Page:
US pulling out of northern Syria; full withdrawal possible

WASHINGTON (AP) – The United States (US) appears to be heading toward a full military withdrawal from Syria amid growing chaos and cries of betrayal.

Defence Secretary Mark Esper said on Sunday that US President Donald Trump had directed US troops in northern Syria to begin pulling out “as safely and quickly as possible.” He did not say Trump ordered troops to leave Syria, but that seemed like the next step in a combat zone growing more unstable by the hour.

Esper, interviewed on two TV news shows, said the administration was considering its options.

“We have American forces likely caught between two opposing advancing armies and it’s a very untenable situation,” Esper said.

This seemed likely to herald the end of a five-year effort to partner with Syrian Kurdish and Arab fighters to ensure a lasting defeat of the Islamic State (IS) group.

Hundreds of IS supporters escaped a holding camp amid clashes, and analysts said an IS resurgence seemed more likely, just months after President Trump declared the extremists defeated.

US President Donald Trump, joined by Defence Secretary Mark Esper (L) and Chairman of the Joint Chiefs of Staff General Mark Milley, speaks at the White House in Washington. PHOTO: AP

The US has had about 1,000 troops in northeastern Syria allied with the Kurdish-led Syrian Democratic Forces to combat IS. The Pentagon previously had pulled about 30 of these troops from the Turkish attack zone along the border.

With an escalation of violence, a widening of the Turkish incursion and the prospect of a deepening conflict, all US forces along the border will now follow that move. It was unclear where they would go.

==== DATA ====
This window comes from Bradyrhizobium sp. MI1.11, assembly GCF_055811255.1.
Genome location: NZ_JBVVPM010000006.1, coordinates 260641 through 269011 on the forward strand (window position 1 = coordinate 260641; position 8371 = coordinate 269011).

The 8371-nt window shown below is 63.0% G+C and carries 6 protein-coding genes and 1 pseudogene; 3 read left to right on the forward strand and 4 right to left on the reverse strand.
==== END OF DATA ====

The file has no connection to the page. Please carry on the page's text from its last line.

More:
The Pentagon chief did not say US troops are leaving Syria entirely. The only other US presence in Syria is at Tanf garrison, near Syria’s eastern border with Jordan. The US and coalition troops there are not involved in the Kurd mission, and so it seems highly unlikely the 1,000 being moved from the north would go to Tanf.

Critics say the US has betrayed the Kurds by pulling back, but Esper said the administration was left with little choice once President RecepTayyipErdogan told Trump a week ago that he was going ahead with a military offensive.

Esper said the Kurds have been good partners, “but at the same time, we didn’t sign up to fight the Turks on their behalf.”

The Kurds then turned to the Syrian government and Russia for military assistance, further complicating the battlefield.

The prospect of enhancing the Syrian government’s position on the battlefield and inviting Russia to get more directly involved is seen by Trump’s critics as a major mistake. But he tweeted that it shouldn’t matter.

“Others may want to come in and fight for one side or the other,” he wrote. “Let them!”

Trump tweeted on Sunday night: “The US has the worst of the ISIS prisoners. Turkey and the Kurds must not let them escape. Europe should have taken them back

after numerous requests. They should do it now. They will never come to, or be allowed in, the United States!”

New Jersey Sen Bob Menendez, the top Democrat on the Senate Foreign Relations Committee, said Trump is weakening America. ‘To be clear, this administration’s chaotic and haphazard approach to policy by tweet is endangering the lives of US troops and civilians,” Menendez said in a statement. “The only beneficiaries of this action are ISIS and Russia.”